Why would any site want to rank for a keyword that wasn't really relevant for the content anyway? That kind of traffic has almost no value unless you are getting paid for ad impressions.
In my post above I mentioned being inspired to write about something due to gaining insight from another source. In so doing, the primary and secondary supporting keywords of the topic will likely become common ground that may be able to influence SERPs for my perspective.
That in turn might nudge me up close to the authoritative source in SERP. And this is where the VALUE comes in. By having a supporting point of view that mostly agrees with the original source, but that may also build on the perspective in ways not mentioned in the original, we are backing-up what is being presented. That can help build trust. This becomes especially powerful when a topic can transcend cultural conditioning (as leosghost would say) to the point where a topic can reach accord irrelevant to our place on the planet. When we find precious ideologies that tumble into those funnels we can be certain we have found something that is more in tune with our intrinsic understanding of our outer world. Hopefully that will lead us closer to unity rather than deeper division. So, I would say that type of traffic has tremendous value over and above financial compensation.
To try to explain what I've said above consider this. The key for me is that I may be digging into a perspective that is foreign to my Canadian French/English cultural perspective but no less important. When I recognize the value of the author's knowledge I reach a realization that this knowledge needs to be presented to readers of my cultural environment in a manner that won't offend them but warm them up to the possibilities. Due to it being a foreign source the topic is sometimes steeped with keywords for which there is no French or English equivalent. It then becomes my effort to find the theory that it most closely resembles (not make up my own) in my culture and build a bridge of understanding between the two sources to reinforce it as a source of something worth understanding. In this case I would definitely want to rank for the keywords of the original source but then build my own new set of keywords that will explain it to the people of my culture. A primary reason for this is because a person of my culture might have overheard an interesting conversation (framed around foreign keywords even though spoken in English or French) while out in public and decide to research it. But if they are only getting results from a foreign perspective (using the foreign keywords) they might become discouraged in trying to further understand it and therefore dismiss it. Whereas if they can find a source closer to home that has been "ideologically translated" (even though the original may be in English but catering to the "in the know crowd") they might say ah hah, I'm not the only one over here who recognizes some value here.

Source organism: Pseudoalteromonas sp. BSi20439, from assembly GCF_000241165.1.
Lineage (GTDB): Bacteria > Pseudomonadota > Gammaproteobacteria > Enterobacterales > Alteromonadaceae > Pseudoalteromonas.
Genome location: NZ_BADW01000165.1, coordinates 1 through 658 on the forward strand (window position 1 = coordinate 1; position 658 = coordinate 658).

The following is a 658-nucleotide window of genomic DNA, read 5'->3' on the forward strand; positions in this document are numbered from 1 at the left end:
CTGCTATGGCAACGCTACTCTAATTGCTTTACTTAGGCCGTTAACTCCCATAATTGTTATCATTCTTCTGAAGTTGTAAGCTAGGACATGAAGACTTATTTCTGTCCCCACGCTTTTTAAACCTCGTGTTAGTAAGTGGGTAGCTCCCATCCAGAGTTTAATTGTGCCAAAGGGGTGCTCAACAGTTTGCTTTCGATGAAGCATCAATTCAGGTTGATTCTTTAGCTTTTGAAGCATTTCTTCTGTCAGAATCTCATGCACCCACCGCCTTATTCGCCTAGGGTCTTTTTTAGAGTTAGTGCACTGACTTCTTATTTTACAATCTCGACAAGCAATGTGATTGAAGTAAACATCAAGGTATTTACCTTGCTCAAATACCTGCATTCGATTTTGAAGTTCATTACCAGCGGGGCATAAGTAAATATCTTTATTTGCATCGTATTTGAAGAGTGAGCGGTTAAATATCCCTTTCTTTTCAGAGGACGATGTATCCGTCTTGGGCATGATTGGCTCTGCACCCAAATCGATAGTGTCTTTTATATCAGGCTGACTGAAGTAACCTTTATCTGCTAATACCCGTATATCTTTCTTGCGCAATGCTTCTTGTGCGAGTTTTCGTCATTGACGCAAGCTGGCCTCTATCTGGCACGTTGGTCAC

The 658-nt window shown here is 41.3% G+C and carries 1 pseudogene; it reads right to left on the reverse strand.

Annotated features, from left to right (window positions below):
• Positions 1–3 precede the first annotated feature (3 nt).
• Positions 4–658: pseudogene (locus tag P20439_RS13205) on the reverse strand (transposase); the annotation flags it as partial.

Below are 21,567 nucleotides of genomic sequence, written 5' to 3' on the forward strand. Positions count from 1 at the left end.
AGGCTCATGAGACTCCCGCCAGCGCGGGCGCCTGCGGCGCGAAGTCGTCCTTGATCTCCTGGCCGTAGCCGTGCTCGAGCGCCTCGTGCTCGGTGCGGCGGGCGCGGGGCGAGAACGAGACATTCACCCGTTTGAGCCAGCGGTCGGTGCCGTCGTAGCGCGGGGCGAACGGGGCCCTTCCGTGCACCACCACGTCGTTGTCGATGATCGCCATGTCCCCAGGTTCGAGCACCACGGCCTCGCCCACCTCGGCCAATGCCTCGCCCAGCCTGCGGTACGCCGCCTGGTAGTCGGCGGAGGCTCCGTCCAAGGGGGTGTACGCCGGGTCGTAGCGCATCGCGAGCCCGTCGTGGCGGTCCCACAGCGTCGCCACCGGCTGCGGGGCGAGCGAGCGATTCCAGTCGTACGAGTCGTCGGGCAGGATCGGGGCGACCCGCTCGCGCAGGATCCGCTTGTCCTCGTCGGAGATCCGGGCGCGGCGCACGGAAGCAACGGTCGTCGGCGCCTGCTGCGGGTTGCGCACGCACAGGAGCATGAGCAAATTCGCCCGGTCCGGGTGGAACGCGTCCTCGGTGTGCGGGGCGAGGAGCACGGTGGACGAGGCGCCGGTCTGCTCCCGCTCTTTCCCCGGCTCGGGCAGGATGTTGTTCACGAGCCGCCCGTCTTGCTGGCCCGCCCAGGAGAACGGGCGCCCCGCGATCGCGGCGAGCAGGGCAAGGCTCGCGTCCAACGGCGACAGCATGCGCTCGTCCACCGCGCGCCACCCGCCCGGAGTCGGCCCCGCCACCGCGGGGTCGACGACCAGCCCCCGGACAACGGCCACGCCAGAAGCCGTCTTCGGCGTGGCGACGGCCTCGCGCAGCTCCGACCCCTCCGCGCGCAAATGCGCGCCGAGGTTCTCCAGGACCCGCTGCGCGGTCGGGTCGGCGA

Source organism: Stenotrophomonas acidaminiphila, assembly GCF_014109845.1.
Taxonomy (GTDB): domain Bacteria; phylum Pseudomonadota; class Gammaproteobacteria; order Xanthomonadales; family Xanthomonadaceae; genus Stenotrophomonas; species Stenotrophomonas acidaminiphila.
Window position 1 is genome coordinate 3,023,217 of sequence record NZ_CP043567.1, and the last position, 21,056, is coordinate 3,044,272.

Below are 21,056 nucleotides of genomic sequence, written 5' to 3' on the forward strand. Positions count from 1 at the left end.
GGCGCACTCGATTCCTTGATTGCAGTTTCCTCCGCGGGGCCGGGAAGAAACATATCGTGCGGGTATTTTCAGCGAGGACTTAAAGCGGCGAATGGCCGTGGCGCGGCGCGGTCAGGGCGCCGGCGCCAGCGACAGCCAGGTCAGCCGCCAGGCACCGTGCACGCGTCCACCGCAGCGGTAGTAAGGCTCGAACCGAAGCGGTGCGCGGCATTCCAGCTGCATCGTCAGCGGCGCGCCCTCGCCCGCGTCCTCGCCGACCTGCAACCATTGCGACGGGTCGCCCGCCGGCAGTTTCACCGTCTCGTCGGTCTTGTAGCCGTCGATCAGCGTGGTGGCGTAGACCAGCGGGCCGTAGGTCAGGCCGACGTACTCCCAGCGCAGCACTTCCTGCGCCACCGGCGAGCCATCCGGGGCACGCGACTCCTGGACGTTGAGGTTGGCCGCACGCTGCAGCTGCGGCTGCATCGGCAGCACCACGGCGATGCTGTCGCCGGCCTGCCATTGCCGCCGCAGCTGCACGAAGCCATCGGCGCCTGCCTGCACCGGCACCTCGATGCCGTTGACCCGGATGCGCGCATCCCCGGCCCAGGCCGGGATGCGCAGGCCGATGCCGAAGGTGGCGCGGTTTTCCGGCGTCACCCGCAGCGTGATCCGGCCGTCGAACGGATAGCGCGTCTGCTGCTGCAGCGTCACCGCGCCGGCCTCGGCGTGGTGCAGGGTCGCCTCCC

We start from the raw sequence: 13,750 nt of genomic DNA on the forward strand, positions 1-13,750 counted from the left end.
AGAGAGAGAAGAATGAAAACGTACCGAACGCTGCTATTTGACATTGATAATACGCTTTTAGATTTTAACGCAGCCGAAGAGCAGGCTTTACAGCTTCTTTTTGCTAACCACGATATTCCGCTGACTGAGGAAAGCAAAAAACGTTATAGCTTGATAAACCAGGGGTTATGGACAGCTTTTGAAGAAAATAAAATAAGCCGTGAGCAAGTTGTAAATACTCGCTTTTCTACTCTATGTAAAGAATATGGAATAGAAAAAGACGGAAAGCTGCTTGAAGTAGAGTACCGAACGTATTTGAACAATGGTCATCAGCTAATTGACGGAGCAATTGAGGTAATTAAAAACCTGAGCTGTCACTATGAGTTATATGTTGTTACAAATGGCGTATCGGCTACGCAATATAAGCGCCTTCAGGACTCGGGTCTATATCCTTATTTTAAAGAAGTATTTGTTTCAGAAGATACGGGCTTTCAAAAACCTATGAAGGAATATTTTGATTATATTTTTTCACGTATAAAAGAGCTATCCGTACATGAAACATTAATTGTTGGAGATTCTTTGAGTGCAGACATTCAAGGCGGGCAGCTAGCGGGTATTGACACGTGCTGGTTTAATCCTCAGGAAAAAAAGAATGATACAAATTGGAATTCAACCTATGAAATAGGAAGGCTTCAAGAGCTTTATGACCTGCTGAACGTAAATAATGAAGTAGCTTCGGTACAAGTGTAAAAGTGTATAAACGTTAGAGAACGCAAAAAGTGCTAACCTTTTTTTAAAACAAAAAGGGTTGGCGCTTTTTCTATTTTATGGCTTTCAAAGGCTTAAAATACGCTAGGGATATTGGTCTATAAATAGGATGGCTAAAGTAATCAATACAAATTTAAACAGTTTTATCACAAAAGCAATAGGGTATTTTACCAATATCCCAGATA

Anyway I just hit a wall here. I don't know if my points are going to be understood in their proper context. This response was very difficult for me to translate from my pattern way of thinking, into verbal expression, and finally into proper English and convey it to my fingers. I've been mulling this over for close to 2 hours. All my neurons are now firing together and I'm losing my focus, there's smoke coming out of my forehead, so I have to get out for a bicycle ride to cool down!
I guess tedster's view is from a more commercial perspective -- nothing wrong with that because that's his bread and butter and/or his preferred focus. As I often like to do I'll give a counter view, not to be confrontational, but for the sake of provoking debate which often helps us whittle down a topic until we collectively exhaust it. That is usually the point where we've reach a consensus that we have the OP in proper perspective -- though not necessarily resolved, if there is even a resolution. Many times there is no such thing as a cut and dry right or wrong outcome.